Passion doesn't change, but emotions do : testing a social media intervention related to physical activity engagement
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- Institutt for psykologi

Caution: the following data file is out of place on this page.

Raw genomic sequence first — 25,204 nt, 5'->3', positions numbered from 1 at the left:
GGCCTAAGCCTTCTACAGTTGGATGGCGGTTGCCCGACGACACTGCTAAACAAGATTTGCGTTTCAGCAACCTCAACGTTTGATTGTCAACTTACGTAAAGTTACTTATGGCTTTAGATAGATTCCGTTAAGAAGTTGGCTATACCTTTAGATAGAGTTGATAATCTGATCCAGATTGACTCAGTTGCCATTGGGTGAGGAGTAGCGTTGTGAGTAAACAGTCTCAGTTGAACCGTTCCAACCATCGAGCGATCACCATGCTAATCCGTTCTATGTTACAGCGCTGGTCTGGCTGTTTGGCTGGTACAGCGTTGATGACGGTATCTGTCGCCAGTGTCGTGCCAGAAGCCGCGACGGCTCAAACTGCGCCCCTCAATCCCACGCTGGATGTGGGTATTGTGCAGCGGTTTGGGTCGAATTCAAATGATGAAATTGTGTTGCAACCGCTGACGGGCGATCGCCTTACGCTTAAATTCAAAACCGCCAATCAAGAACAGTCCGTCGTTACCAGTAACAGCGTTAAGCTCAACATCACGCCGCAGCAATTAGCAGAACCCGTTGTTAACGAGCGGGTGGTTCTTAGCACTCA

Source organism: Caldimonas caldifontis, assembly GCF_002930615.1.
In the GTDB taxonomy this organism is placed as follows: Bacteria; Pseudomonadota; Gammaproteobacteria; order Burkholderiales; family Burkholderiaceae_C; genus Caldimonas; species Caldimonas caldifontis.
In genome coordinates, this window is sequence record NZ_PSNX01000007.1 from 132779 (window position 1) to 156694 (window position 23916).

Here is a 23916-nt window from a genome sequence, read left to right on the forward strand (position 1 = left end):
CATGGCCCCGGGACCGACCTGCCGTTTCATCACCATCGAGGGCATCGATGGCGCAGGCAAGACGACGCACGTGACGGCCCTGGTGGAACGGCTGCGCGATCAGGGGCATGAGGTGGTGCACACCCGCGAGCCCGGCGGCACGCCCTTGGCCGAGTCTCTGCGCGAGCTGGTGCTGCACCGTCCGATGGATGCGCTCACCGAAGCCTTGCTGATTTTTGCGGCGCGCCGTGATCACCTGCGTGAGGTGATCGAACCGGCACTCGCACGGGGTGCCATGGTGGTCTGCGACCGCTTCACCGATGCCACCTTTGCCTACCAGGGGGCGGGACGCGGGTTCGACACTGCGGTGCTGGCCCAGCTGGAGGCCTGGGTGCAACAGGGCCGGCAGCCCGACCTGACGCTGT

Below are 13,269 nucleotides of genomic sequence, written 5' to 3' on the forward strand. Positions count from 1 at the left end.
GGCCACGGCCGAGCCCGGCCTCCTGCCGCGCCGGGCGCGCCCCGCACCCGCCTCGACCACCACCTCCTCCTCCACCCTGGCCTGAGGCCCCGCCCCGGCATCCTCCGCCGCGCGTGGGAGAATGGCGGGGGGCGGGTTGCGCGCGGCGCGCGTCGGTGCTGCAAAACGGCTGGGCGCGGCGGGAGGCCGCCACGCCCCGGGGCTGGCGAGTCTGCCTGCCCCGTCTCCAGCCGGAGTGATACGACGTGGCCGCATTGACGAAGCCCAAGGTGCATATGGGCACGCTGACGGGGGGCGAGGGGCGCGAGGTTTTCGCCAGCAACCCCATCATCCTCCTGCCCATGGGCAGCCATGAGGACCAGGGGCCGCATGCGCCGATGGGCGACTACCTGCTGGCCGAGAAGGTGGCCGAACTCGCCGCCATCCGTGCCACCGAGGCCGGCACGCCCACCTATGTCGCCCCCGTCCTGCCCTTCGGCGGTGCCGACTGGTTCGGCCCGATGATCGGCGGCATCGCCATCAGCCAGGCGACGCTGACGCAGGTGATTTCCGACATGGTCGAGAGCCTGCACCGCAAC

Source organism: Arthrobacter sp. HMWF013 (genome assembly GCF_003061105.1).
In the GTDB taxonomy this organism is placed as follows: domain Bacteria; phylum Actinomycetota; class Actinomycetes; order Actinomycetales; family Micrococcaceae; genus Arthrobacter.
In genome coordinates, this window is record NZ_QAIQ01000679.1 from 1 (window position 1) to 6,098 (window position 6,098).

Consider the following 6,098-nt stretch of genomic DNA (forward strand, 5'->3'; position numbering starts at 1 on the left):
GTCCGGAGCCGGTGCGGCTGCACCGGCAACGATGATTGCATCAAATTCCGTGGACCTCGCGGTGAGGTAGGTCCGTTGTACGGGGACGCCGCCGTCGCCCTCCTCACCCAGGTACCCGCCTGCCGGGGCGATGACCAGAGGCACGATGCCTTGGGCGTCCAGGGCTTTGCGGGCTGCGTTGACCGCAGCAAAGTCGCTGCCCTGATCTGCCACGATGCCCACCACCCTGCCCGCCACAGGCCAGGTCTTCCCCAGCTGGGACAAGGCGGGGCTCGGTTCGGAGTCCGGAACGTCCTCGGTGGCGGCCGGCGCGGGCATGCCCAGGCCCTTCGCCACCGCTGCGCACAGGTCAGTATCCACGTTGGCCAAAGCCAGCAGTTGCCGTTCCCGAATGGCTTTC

The majority of people do not meet the recommended level of physical activity for health. New ways to motivate people to embrace a physically active lifestyle are needed. Grounded in selfdetermination theory and the dualistic model of passion, the present study tested how a social media intervention could promote adaptive passion and positive emotions related to physical activity. More specifically, it was hypothesized that a four-week intervention managed through an Instagram account would predict more harmonious passion and less obsessive passion, as well as more positive emotions and less negative emotions related to the activity among participants. In order to measure change in passion and emotions, a web-based questionnaire containing the study variables was distributed to young adults (mean age 26.5) before and after the intervention. Participants were then randomly assigned to an intervention group (N=232) or control group (N=292). Results showed that the intervention did not predict change in either harmonious or obsessive passion. However the intervention positively predicted more positive emotions in the activity, controlled for emotions at baseline and negative emotions at follow-up. These findings exemplify how a simple social media intervention can affect psychological constructs relevant to promote more physical activity, and thus that more attention should be drawn towards the application of such tools within the health care system.